Those of us still sheltering in place because of the pandemic are getting tired of the same old entertainment on streaming sites; those of us beginning to tentatively venture outside our houses are eager to find live entertainment in a socially distanced world. Artists, too, hunger to provide entertainment and insight to anxious audiences. The wellbeing of both their wallets and their souls depends upon their ability to provide artwork for people.
On 4th of July weekend, Disney+ opened the doors for mainstream theater to flood back into our lives; they released a filmed version of the Broadway hit Hamilton, and the arrival of the beloved musical quickly overtook social media. Undeniably great as Hamilton is, it doesn’t fill the hole that local theater has left in our hearts. If anything, it makes us realize how much we miss the availability of the rich local theater which is ordinarily so prevalent in Dallas. Thankfully, we don’t have to rely on corporate streaming services to get our theater fix. Dallas theater executives are working diligently to make theater available during a pandemic, and the coming weeks promise satisfaction to hungry theater makers and goers alike. There's a plethora of local theater options this month, including online shows, drive-in performances and even tentative in-person shows.
MainStage Irving-Las Colinas is one of the first theater companies in DFW to offer an in-person production this summer. From July 23-August 1, they are performing David Javerbaum’s An Act of God. They had initially planned on producing the musical Disaster!, which, though topically pertinent to our times, would have been impossible to produce while social distancing and maintaining a safe production environment.
“We looked at what show would have a small cast, and what show could be produced with blocking that would give the most social distancing for the actors on stage,” says Clayton Cunningham, president of the board of directors at MainStage. They settled on An Act of God, a play based on a book which is in turn based on the Twitter account.
Not only does An Act of God have a tiny three-member cast that allows for ample social distancing throughout both rehearsals and performances, it’s also an uproarious comedy intended to lighten COVID-darkened moods.
“For everything in the world that everyone is going through, we felt that there needed to be some laughter,” Cunningham says.
The play will be produced in the familiar style of a TED talk, with God herself (played by Sharon Etzel) speaking to the audience, flanked by archangels Michael (Eric Criner) and Gabriel (Alex Swanson).
“Everyone is really aching to return to some sort of normal pattern of behavior,” says Kass Prince, assistant executive director of operations and external programs at the Irving Arts Center. “We just wanted to make sure that this was the safest possible way to continue our missions.”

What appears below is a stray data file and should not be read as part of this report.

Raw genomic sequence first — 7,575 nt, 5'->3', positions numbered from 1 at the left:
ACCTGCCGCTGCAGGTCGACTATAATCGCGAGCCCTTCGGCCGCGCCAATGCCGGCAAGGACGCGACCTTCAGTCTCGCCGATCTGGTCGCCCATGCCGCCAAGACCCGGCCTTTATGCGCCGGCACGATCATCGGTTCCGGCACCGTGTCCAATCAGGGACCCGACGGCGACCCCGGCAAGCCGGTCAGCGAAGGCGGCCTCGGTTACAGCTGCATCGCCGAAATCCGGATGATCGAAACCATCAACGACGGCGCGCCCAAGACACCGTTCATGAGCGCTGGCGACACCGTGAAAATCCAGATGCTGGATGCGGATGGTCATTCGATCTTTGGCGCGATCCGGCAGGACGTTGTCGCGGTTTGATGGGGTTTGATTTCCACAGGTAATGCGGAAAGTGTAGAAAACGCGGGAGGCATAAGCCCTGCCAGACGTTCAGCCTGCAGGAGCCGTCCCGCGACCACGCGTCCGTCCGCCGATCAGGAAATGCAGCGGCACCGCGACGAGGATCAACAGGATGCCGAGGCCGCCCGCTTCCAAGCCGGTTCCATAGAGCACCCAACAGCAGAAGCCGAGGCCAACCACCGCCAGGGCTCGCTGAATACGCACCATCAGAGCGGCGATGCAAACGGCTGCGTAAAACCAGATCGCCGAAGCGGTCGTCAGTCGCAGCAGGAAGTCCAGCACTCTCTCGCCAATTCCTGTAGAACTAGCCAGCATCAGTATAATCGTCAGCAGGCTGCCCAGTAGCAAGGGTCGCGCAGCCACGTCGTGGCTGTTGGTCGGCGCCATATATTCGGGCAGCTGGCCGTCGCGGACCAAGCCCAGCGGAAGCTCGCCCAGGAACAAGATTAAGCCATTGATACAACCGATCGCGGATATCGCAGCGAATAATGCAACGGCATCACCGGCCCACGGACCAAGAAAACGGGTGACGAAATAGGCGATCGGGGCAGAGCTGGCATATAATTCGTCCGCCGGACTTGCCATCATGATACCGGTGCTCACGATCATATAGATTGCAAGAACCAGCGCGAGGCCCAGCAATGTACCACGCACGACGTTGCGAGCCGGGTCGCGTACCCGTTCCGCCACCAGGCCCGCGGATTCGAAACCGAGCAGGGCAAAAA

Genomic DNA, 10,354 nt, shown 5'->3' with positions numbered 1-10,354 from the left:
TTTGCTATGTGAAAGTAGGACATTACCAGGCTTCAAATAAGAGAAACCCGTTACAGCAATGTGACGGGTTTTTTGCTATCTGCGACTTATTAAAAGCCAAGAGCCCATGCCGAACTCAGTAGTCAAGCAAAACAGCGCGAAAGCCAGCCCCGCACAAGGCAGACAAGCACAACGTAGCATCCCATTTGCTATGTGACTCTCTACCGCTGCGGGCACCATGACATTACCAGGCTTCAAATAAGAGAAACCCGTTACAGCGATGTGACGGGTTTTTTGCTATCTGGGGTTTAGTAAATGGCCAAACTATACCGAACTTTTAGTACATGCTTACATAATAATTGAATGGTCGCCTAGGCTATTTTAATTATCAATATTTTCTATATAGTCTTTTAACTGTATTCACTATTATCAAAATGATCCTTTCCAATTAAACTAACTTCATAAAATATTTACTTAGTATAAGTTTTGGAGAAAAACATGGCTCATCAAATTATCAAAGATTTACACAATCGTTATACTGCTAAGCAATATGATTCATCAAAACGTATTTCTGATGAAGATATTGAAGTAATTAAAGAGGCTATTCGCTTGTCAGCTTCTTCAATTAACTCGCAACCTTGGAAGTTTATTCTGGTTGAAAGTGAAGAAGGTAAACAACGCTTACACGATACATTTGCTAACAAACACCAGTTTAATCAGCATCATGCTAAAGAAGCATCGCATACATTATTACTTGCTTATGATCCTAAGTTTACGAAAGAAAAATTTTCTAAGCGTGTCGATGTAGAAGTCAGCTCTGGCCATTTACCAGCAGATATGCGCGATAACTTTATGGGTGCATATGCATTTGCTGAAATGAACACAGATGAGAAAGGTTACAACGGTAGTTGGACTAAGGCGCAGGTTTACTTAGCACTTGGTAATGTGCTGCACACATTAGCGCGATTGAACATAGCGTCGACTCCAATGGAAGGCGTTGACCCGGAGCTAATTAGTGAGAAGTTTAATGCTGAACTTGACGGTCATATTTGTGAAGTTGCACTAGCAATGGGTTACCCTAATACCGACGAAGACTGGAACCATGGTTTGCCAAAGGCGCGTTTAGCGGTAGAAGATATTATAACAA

Normal patterns of theater-making and theater-going behavior are being adapted to the circumstances. For the cast and crew, that means having their temperatures taken when they show up for work, wearing a mask throughout rehearsals and keeping an eye on the 6 feet of social distancing. For audience members, it means adhering to the theater’s strict plan for safely getting into the theater, getting tickets (if you don’t print them out at home), and getting to a seat. Changing the behavior behind stage, on stage and in the audience is the price of keeping live theater alive during these times.
Although MainStage (as well as other productions with in-person performances) is enforcing stringent social distancing for audience members, many would-be theatergoers still prefer to stay at home. With just these people in mind, other theaters are doing what they can to provide alternative ways to see productions. It isn’t always an easy feat — publishing companies and the families of playwrights are sometimes reluctant to offer the rights to stream plays online. In the cases where it is possible, theaters are eager to make their productions available to those who can’t physically go to the theater.
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This month, two North Texas theaters are offering online shows. WaterTower Theatre is streaming a new production of I Am My Own Wife from July 16- August 2. The play is about the iconic Charlotte von Mahlsdorf, a transgender woman who lived through 20th century Germany. In Fort Worth (not that spatial location matters for streaming-only shows), Amphibian Stage is producing The True History of the Tragic Life & Triumphant Death of Juliana Pastrana, the Ugliest Woman in the World. This play is perfect for streaming at home, because it was written to be performed in complete darkness anyway. To mimic the theater experience, Amphibian Stage recommends on their website that audiences turn off their lights and cover their screens for the show.
For people who are eager to leave the house but aren’t willing to sit in a theater just yet, Prism Movement Theater is joining live theater and drive-in movies; their new "dance experience" Everything Will Be Fine is performed live in parking lots for audiences staying safe in their cars. Because of high demand, they’ve extended their original performance dates to include July 17-18 and 24-25.
“Man does not live by bread alone. We need the arts,” says Cunningham of MainStage Irving’s return to producing live shows.
Whether theater is being brought to us in our homes or made available for us to attend, Dallas is keeping the necessary food of the arts in stock.